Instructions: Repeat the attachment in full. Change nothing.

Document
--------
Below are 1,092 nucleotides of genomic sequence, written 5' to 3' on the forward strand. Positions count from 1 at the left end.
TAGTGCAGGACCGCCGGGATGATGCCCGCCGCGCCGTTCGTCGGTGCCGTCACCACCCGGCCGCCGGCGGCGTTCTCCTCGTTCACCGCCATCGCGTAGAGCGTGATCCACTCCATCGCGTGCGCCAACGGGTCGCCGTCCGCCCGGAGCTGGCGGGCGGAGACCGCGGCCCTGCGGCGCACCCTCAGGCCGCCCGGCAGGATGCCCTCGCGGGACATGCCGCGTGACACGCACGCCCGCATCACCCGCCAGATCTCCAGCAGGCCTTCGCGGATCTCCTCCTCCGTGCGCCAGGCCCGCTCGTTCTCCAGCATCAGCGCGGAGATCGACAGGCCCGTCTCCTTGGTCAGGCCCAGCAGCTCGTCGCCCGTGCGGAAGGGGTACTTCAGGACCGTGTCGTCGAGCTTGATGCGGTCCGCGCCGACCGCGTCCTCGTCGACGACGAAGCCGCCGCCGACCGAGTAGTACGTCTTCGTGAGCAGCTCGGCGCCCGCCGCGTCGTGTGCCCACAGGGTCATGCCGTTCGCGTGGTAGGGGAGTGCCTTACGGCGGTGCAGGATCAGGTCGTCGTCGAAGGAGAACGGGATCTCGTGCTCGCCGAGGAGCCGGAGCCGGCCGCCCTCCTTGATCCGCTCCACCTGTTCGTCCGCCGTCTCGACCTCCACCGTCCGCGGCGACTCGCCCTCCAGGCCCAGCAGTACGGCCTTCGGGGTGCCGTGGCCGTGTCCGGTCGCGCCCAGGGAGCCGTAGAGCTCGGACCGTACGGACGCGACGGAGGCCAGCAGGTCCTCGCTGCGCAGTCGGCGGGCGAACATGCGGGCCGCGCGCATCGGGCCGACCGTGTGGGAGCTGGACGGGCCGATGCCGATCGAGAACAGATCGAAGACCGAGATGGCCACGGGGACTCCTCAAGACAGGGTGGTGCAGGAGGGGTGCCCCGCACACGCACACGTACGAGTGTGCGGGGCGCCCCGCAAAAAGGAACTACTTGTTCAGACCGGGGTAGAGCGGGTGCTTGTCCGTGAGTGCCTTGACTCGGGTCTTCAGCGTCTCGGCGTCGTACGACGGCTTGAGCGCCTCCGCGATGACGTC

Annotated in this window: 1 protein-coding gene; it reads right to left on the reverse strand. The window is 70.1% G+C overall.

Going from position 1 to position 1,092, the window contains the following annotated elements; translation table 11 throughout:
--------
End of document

Below are 1,092 nucleotides of genomic sequence, written 5' to 3' on the forward strand. Positions count from 1 at the left end.
TAGTGCAGGACCGCCGGGATGATGCCCGCCGCGCCGTTCGTCGGTGCCGTCACCACCCGGCCGCCGGCGGCGTTCTCCTCGTTCACCGCCATCGCGTAGAGCGTGATCCACTCCATCGCGTGCGCCAACGGGTCGCCGTCCGCCCGGAGCTGGCGGGCGGAGACCGCGGCCCTGCGGCGCACCCTCAGGCCGCCCGGCAGGATGCCCTCGCGGGACATGCCGCGTGACACGCACGCCCGCATCACCCGCCAGATCTCCAGCAGGCCTTCGCGGATCTCCTCCTCCGTGCGCCAGGCCCGCTCGTTCTCCAGCATCAGCGCGGAGATCGACAGGCCCGTCTCCTTGGTCAGGCCCAGCAGCTCGTCGCCCGTGCGGAAGGGGTACTTCAGGACCGTGTCGTCGAGCTTGATGCGGTCCGCGCCGACCGCGTCCTCGTCGACGACGAAGCCGCCGCCGACCGAGTAGTACGTCTTCGTGAGCAGCTCGGCGCCCGCCGCGTCGTGTGCCCACAGGGTCATGCCGTTCGCGTGGTAGGGGAGTGCCTTACGGCGGTGCAGGATCAGGTCGTCGTCGAAGGAGAACGGGATCTCGTGCTCGCCGAGGAGCCGGAGCCGGCCGCCCTCCTTGATCCGCTCCACCTGTTCGTCCGCCGTCTCGACCTCCACCGTCCGCGGCGACTCGCCCTCCAGGCCCAGCAGTACGGCCTTCGGGGTGCCGTGGCCGTGTCCGGTCGCGCCCAGGGAGCCGTAGAGCTCGGACCGTACGGACGCGACGGAGGCCAGCAGGTCCTCGCTGCGCAGTCGGCGGGCGAACATGCGGGCCGCGCGCATCGGGCCGACCGTGTGGGAGCTGGACGGGCCGATGCCGATCGAGAACAGATCGAAGACCGAGATGGCCACGGGGACTCCTCAAGACAGGGTGGTGCAGGAGGGGTGCCCCGCACACGCACACGTACGAGTGTGCGGGGCGCCCCGCAAAAAGGAACTACTTGTTCAGACCGGGGTAGAGCGGGTGCTTGTCCGTGAGTGCCTTGACTCGGGTCTTCAGCGTCTCGGCGTCGTACGACGGCTTGAGCGCCTCCGCGATGACGTC

Annotated in this window: 1 protein-coding gene; it reads right to left on the reverse strand. The window is 70.1% G+C overall.

Going from position 1 to position 1,092, the window contains the following annotated elements; translation table 11 throughout: